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What do our MEPs do for us?


Looking forward to voting in 2014? No, I don’t mean the independence referendum in Scotland. I mean the European elections on 22 May.

So, does this election matter? I’d say it does. But, in 2009, for 71.5% of Scottish people, it didn’t matter enough to vote. However, if you’re interested in the kind of things we’re interested in – healthy rivers and seas, protected habitats, halting illegal logging or fishing, or action on climate change – it probably should.

Did you know that about 80% of our environmental legislation derives from Europe? 

Last year, WWF-UK and others commissioned a study looking at what the EU has delivered for the environment since the 1970s. It concluded that EU environmental legislation and policies have raised the bar to improve management and protection of our natural habitats and wildlife, and stimulate low carbon industries and greener economies.

So, what does that mean for you and me? 

Chef Tom Kitchin, supported WWF’s campaign to improve European fishing policies.

It means that, whether you like it or not, it was our MEPs who signed off the Common Fisheries Policy reform, enshrining a target to fish at sustainable levels. It was our MEPs who helped fix 2020 as a date by which we would achieve healthy and productive seas. It was our MEPs who helped bring about a 2020 target for renewable electricity, greenhouse gas emissions reductions and energy efficiency. It was our MEPs who helped safeguard thousands of rare and endangered species in protected areas. As our report concludes, ‘one of the most notable achievements of the European Union has been to create a widely respected framework of environmental and climate policies.’

With the passing of the Lisbon Treaty, the role of our representatives in the European Parliament is greater than ever before. This is why WWF is engaging with top MEP candidates across Europe to ensure that future MEPs understand our issues, and fight for decisions that are good for the environment. Much progress has been made in the past, but we must ensure that future MEPs do not allow environmental issues to take a back seat.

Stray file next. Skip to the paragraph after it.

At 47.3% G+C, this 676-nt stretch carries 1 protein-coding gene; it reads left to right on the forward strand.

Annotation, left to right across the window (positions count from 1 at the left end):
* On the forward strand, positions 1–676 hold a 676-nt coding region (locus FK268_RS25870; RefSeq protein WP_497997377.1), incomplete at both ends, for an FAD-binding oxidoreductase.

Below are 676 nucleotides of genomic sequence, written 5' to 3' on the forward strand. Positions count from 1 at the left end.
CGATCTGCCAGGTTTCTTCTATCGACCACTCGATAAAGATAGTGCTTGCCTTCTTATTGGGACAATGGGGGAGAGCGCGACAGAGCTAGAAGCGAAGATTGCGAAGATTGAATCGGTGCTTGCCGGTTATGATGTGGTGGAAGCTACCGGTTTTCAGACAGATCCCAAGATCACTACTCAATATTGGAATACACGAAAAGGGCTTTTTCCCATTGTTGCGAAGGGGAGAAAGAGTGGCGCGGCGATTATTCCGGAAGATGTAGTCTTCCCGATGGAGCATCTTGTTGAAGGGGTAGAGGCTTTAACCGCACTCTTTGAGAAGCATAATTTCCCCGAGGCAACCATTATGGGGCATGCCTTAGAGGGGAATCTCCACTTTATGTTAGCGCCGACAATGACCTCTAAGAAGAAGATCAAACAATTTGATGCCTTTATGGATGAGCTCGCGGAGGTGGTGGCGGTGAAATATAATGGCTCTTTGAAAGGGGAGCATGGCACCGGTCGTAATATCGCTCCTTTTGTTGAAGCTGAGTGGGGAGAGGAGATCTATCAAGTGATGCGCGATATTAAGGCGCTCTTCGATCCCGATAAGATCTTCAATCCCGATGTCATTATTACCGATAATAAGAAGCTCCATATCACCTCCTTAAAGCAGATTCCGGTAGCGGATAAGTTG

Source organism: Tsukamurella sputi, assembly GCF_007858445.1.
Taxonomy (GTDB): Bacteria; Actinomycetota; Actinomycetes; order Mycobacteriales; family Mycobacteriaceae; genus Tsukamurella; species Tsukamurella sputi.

Do you know your MEPs?

We currently have six MEPs in Scotland – SNP’s Alyn Smith, Labour’s Catherine Stihler and David Martin, Liberal Democrat’s George Lyon, SNP’s Ian Hudghton, and the Conservatives’ Struan Stevenson.  With the exception of the latter, who has Ian Duncan to step into his shoes, they are all fighting to re-gain their seats, along with Green candidate Maggie Chapman and top UKIP candidate David Coburn.

WWF Scotland is asking them, in their manifestos for 2014, to stand up for the environment and;

  • Ensure the 2020 targets for renewables, greenhouse gas emissions reductions and energy efficiency are met;
  • Push for ambitious climate and energy targets for 2030;
  • Secure an end to overfishing and delivery of sustainable fish stocks;
  • Champion the protection and restoration of marine ecosystems.

Scotland’s MEPs have played a huge role in championing, strengthening and delivering strong environmental policies in the past. We have a good story to tell our European colleagues on the measures we have taken to steward our fish stocks for the longer term, how over 40% of our electricity demand now comes from renewables, and how we passed an ambitious Climate Change Act in 2009.

Any reason why MEPs do this?

Because in 2011, 95% of EU citizens thought that protecting the environment was important, and 81% felt that European environmental legislation is necessary to protect the environment.

This May, WWF is calling on Scottish parties and Scottish candidates to represent Scotland’s environmental ambitions and commit to strong action on the environment in the next Parliament.

So, if you want a Europe and a planet where people live in harmony with nature, then raise your voice, engage with the MEP candidates, and use your vote on 22 May.

To register to vote, please visit the Electoral Commission website.

For more information on WWF’s asks for the European elections, read our Scottish manifesto (147k pdf) and European manifesto (1MB pdf).

What do you think about the European elections? Will you be voting? Leave a comment below.

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